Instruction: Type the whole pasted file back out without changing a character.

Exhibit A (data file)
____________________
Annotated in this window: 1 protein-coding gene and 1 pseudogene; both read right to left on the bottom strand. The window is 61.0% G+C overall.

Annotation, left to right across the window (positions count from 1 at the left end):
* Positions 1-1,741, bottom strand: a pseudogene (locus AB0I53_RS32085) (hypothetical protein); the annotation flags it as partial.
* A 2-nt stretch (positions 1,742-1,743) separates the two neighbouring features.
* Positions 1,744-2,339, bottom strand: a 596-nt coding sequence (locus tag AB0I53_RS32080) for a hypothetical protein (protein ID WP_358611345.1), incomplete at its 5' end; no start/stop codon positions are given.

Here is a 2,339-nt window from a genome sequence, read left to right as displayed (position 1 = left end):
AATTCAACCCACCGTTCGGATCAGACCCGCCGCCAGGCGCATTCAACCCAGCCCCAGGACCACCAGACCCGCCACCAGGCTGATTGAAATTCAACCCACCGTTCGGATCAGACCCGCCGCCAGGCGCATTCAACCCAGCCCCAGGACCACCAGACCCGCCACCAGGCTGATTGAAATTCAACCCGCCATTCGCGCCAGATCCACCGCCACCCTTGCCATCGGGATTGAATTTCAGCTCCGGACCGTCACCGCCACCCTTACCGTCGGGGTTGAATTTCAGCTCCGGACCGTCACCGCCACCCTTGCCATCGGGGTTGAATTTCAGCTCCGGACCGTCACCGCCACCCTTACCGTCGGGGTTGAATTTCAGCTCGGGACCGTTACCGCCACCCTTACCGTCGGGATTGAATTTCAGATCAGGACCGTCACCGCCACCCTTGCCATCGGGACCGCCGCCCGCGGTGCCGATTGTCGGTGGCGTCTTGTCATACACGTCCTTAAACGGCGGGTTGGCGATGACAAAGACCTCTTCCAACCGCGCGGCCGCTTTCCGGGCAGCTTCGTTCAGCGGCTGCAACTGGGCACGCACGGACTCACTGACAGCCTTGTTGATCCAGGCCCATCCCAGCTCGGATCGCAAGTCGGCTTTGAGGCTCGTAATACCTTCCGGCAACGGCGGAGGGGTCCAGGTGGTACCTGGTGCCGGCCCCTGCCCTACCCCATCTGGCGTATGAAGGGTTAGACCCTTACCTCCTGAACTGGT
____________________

Annotated in this window: 1 protein-coding gene and 1 pseudogene; both read right to left on the bottom strand. The window is 61.0% G+C overall.

Annotation, left to right across the window (positions count from 1 at the left end):
* Positions 1-1,741, bottom strand: a pseudogene (locus AB0I53_RS32085) (hypothetical protein); the annotation flags it as partial.
* A 2-nt stretch (positions 1,742-1,743) separates the two neighbouring features.
* Positions 1,744-2,339, bottom strand: a 596-nt coding sequence (locus tag AB0I53_RS32080) for a hypothetical protein (protein ID WP_358611345.1), incomplete at its 5' end; no start/stop codon positions are given.

Here is a 2,339-nt window from a genome sequence, read left to right as displayed (position 1 = left end):
AATTCAACCCACCGTTCGGATCAGACCCGCCGCCAGGCGCATTCAACCCAGCCCCAGGACCACCAGACCCGCCACCAGGCTGATTGAAATTCAACCCACCGTTCGGATCAGACCCGCCGCCAGGCGCATTCAACCCAGCCCCAGGACCACCAGACCCGCCACCAGGCTGATTGAAATTCAACCCGCCATTCGCGCCAGATCCACCGCCACCCTTGCCATCGGGATTGAATTTCAGCTCCGGACCGTCACCGCCACCCTTACCGTCGGGGTTGAATTTCAGCTCCGGACCGTCACCGCCACCCTTGCCATCGGGGTTGAATTTCAGCTCCGGACCGTCACCGCCACCCTTACCGTCGGGGTTGAATTTCAGCTCGGGACCGTTACCGCCACCCTTACCGTCGGGATTGAATTTCAGATCAGGACCGTCACCGCCACCCTTGCCATCGGGACCGCCGCCCGCGGTGCCGATTGTCGGTGGCGTCTTGTCATACACGTCCTTAAACGGCGGGTTGGCGATGACAAAGACCTCTTCCAACCGCGCGGCCGCTTTCCGGGCAGCTTCGTTCAGCGGCTGCAACTGGGCACGCACGGACTCACTGACAGCCTTGTTGATCCAGGCCCATCCCAGCTCGGATCGCAAGTCGGCTTTGAGGCTCGTAATACCTTCCGGCAACGGCGGAGGGGTCCAGGTGGTACCTGGTGCCGGCCCCTGCCCTACCCCATCTGGCGTATGAAGGGTTAGACCCTTACCTCCTGAACTGGT